Scroll Top
10 Old Grimsbury Rd, Banbury OX16 3HG, UK

MHH623556 Power Systems Analysis and Protection – Tri B – 2022 / 2023MHH623556

Coursework 2: Protection Study of a Radial Power System   

Tasks:

Using appropriate design rules (reference source(s)) set up the relays to achieve the desired discrimination and back-up. This can be achieved through adjusting every relay parameter as explained in the lecture and during the CW introduction.

Test your system by running appropriate protection studies (for three phase balanced faults only)

For the CW2 Submit a report consisting of solutions for questions in part 1 and 2:

Part 1: ERACS modelling

  1. The system parameters are as follows: Grid short circuit level is 950 MVA. Transformer 115kV/13.2 kV, impedance = 6% pu. Transmission line impedance is 70.5 ohm at 115 kV, and is 0.93 ohm at 13.2 kV. Calculate using the concepts you have learned, the nominal and short circuit current of every relay unit.             [30]
  2. A short summary of the adopted design rules and how they were applied including all essential calculations based on load flow simulations.                                              [20]
  3. A printout from ERACS of your relay setting.                                                      [20]
  4. A combined i-t graph for the 4 relays, also extracted from ERACS                   [10]
  5. A summary of your protection study, illustrating correct operation of the relay [20]

           

Part 2: Digitalization of substation

Substation digitalization involves introducing electronics and communication network into the operation of different apparatus in a substation.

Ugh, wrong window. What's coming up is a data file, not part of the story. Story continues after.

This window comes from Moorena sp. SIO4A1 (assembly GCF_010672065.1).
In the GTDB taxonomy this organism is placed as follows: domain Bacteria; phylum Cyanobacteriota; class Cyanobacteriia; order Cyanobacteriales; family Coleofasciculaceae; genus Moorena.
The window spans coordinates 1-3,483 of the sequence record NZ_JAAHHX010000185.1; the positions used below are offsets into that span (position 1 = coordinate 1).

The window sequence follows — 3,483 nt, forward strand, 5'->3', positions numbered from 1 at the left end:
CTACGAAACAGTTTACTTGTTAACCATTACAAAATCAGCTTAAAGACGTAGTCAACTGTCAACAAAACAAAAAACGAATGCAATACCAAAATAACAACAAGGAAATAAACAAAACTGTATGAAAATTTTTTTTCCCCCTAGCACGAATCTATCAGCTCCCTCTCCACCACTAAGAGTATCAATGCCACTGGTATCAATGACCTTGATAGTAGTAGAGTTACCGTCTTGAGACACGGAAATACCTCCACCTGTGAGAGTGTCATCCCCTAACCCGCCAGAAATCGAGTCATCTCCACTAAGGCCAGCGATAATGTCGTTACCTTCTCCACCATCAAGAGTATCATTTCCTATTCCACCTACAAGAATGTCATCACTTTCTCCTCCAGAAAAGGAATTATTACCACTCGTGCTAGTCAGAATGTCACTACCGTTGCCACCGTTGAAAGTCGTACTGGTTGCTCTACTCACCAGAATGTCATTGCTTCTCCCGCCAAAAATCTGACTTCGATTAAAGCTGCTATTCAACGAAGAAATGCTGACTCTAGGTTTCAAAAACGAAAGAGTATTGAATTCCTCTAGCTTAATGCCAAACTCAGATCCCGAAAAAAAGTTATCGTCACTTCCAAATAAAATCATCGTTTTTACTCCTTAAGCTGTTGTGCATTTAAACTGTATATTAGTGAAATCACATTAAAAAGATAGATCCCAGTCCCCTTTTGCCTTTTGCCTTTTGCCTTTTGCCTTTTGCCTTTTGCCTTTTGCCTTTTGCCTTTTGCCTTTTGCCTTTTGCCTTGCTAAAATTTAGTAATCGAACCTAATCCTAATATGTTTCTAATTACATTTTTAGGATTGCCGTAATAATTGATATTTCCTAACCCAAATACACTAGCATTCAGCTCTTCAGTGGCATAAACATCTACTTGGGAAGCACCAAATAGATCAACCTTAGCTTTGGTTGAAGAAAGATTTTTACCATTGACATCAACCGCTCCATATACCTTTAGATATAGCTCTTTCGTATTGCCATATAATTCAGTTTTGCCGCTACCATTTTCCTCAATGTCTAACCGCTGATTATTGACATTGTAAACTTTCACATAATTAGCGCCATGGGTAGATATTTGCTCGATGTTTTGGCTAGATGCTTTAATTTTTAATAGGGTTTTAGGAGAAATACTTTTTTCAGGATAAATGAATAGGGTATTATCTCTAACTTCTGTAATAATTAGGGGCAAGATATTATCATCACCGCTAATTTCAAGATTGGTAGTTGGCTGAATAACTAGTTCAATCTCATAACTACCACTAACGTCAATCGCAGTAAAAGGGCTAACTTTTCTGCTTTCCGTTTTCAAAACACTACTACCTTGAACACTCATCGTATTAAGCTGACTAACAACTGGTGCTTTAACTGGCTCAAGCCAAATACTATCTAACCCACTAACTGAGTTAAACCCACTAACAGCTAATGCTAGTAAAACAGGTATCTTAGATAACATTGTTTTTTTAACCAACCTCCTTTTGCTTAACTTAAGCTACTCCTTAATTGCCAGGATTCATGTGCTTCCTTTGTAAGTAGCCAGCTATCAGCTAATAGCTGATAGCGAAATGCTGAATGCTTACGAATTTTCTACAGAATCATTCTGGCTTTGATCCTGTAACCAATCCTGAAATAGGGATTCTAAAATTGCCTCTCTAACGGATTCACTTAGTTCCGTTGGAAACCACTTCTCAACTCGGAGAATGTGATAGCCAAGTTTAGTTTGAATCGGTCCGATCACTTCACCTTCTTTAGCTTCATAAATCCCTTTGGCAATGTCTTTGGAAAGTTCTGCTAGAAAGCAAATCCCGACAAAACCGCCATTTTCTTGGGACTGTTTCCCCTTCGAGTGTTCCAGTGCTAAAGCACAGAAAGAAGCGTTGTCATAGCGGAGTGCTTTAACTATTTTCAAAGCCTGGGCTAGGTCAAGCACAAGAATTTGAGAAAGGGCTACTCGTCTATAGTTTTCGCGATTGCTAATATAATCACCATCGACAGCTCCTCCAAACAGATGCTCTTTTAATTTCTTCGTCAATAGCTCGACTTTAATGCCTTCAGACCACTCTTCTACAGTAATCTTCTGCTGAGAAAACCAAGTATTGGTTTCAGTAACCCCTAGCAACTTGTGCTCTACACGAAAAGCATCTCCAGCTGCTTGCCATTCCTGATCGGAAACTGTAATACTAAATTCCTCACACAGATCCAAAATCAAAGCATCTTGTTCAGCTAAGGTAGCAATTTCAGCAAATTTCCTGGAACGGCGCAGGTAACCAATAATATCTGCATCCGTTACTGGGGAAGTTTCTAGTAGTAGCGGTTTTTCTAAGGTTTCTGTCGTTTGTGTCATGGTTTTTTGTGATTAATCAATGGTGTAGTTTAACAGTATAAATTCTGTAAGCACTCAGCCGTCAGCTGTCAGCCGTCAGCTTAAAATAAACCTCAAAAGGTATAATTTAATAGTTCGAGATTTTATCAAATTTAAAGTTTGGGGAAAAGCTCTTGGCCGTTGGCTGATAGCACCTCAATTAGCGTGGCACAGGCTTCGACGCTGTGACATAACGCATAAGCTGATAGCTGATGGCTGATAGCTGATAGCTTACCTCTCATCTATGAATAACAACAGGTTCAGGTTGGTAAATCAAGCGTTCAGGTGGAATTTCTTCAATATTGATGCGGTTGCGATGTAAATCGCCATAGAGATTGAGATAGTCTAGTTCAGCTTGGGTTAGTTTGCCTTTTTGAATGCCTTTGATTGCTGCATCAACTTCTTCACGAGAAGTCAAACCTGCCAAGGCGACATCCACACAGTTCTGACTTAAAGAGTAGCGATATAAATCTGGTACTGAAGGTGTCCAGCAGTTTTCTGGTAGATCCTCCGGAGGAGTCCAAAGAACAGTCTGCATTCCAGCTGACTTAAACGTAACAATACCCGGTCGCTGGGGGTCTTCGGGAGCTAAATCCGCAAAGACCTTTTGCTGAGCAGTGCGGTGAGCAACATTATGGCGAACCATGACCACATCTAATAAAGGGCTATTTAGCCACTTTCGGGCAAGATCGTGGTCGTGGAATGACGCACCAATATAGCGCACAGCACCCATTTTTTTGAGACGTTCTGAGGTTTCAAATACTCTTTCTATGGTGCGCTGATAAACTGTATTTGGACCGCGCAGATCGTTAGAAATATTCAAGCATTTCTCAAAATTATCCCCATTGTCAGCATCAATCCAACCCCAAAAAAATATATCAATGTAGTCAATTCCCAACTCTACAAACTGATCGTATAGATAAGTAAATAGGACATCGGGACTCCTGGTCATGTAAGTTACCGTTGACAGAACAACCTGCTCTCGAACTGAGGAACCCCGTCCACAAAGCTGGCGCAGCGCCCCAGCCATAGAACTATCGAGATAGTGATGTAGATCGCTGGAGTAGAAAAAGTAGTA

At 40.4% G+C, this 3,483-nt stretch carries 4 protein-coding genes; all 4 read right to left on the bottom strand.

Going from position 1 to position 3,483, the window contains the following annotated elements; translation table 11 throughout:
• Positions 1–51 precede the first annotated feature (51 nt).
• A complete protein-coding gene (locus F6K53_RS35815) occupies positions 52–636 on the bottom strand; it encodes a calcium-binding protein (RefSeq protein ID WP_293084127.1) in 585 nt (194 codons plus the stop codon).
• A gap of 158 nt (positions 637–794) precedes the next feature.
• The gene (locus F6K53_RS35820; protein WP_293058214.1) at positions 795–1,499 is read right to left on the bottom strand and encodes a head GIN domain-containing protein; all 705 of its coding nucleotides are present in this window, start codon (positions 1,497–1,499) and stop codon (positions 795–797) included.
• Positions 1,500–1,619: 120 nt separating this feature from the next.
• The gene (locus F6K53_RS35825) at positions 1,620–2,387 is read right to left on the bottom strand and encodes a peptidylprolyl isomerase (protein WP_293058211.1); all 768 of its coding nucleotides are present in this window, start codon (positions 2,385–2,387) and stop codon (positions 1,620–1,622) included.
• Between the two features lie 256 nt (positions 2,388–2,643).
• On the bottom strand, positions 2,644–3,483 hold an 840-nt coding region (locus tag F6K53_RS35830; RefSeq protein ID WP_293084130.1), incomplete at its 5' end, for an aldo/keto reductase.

1. Explain which aspects of substation performance can benefit from this technology and how? (in terms of protection devices, data transfer, monitoring, etc.)                                                                                                             [10]
  2. Explain the differences between the conventional and digital protection system.

                                                                                                                  [10]

Note: please answer the part 2 less than 1 page for both parts together. Include at least two scientific references that you have reviewed for your research on this topic.

Solution

Report on Protection Study of a Radial Power System

  1. Introduction

The network comprises of a Grid infeed at 115kV connecting a radial distribution system via a 30 MVA, 115 kV/13.2 kV transformer, an OHL, and a total load of 23.6 MVA as shown in Figure-1.

The objective of this report is to study the protection of the radial power system mentioned above, using non-directional IDMT relays and to achieve desired discrimination and backup through current and time grading.

The network schematic and the input data are shown in the figure below. Relay-1 is connected to one of the outgoing load feeders at Bus C, Relay-2 is connected to the overhead line at Bus B, Relay-3 is connected to the secondary of the transformer at Bus B, and Relay-4 is connected to the primary of the transformer at Bus A.

Figure-1: Radial network schematic

  1. Part 1: ERACS Modelling
  2. Relay Nominal and Short circuit calculation
  3. Nominal Current

Starting with Relay-1, the nominal current through the relay is the load current as calculated by,

Inc1=Sload/(√3xVbusC) = 4.2×106/(√3×13.2×103) = 183.7A

For Relay-2 at Bus B, the nominal current is the total load current feeding all the loads connected at Bus C. From Figure-1, there are three equal loads rated at 4.2MVA each are connected at Bus-C. Hence, the nominal current through Relay-2 is given by

Inc2=3*Sload/(√3xVbusC) = 3×4.2×106/(√3×13.2×103) = 551.1A